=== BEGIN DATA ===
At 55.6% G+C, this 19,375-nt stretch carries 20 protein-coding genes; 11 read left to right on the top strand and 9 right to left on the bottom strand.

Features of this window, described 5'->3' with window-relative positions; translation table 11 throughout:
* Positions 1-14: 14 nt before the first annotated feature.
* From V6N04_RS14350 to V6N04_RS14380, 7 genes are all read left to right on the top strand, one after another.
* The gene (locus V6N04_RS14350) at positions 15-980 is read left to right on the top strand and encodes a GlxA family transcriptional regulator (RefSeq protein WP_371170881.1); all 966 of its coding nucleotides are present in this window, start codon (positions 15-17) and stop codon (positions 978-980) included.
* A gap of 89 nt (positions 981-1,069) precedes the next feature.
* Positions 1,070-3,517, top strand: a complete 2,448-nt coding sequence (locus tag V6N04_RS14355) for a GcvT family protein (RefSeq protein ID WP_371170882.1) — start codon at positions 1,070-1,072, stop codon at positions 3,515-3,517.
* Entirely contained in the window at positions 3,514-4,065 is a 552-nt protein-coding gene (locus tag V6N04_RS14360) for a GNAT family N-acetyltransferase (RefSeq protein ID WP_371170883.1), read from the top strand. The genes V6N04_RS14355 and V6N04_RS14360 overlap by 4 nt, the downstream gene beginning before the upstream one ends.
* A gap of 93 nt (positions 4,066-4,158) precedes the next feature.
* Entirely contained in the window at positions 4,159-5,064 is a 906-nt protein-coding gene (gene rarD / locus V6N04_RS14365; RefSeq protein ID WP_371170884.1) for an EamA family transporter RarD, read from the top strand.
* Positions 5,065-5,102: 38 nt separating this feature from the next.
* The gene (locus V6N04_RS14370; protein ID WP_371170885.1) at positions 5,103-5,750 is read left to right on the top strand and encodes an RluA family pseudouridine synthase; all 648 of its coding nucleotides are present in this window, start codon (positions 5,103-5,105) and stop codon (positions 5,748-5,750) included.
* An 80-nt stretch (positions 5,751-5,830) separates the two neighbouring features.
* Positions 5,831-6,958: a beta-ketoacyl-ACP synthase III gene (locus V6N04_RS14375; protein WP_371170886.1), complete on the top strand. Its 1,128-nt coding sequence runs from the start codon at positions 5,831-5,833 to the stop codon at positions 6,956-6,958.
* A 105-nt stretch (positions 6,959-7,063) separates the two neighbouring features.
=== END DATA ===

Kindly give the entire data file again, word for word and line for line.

At 55.6% G+C, this 19,375-nt stretch carries 20 protein-coding genes; 11 read left to right on the top strand and 9 right to left on the bottom strand.

Features of this window, described 5'->3' with window-relative positions; translation table 11 throughout:
* Positions 1-14: 14 nt before the first annotated feature.
* From V6N04_RS14350 to V6N04_RS14380, 7 genes are all read left to right on the top strand, one after another.
* The gene (locus V6N04_RS14350) at positions 15-980 is read left to right on the top strand and encodes a GlxA family transcriptional regulator (RefSeq protein WP_371170881.1); all 966 of its coding nucleotides are present in this window, start codon (positions 15-17) and stop codon (positions 978-980) included.
* A gap of 89 nt (positions 981-1,069) precedes the next feature.
* Positions 1,070-3,517, top strand: a complete 2,448-nt coding sequence (locus tag V6N04_RS14355) for a GcvT family protein (RefSeq protein ID WP_371170882.1) — start codon at positions 1,070-1,072, stop codon at positions 3,515-3,517.
* Entirely contained in the window at positions 3,514-4,065 is a 552-nt protein-coding gene (locus tag V6N04_RS14360) for a GNAT family N-acetyltransferase (RefSeq protein ID WP_371170883.1), read from the top strand. The genes V6N04_RS14355 and V6N04_RS14360 overlap by 4 nt, the downstream gene beginning before the upstream one ends.
* A gap of 93 nt (positions 4,066-4,158) precedes the next feature.
* Entirely contained in the window at positions 4,159-5,064 is a 906-nt protein-coding gene (gene rarD / locus V6N04_RS14365; RefSeq protein ID WP_371170884.1) for an EamA family transporter RarD, read from the top strand.
* Positions 5,065-5,102: 38 nt separating this feature from the next.
* The gene (locus V6N04_RS14370; protein ID WP_371170885.1) at positions 5,103-5,750 is read left to right on the top strand and encodes an RluA family pseudouridine synthase; all 648 of its coding nucleotides are present in this window, start codon (positions 5,103-5,105) and stop codon (positions 5,748-5,750) included.
* An 80-nt stretch (positions 5,751-5,830) separates the two neighbouring features.
* Positions 5,831-6,958: a beta-ketoacyl-ACP synthase III gene (locus V6N04_RS14375; protein WP_371170886.1), complete on the top strand. Its 1,128-nt coding sequence runs from the start codon at positions 5,831-5,833 to the stop codon at positions 6,956-6,958.
* A 105-nt stretch (positions 6,959-7,063) separates the two neighbouring features.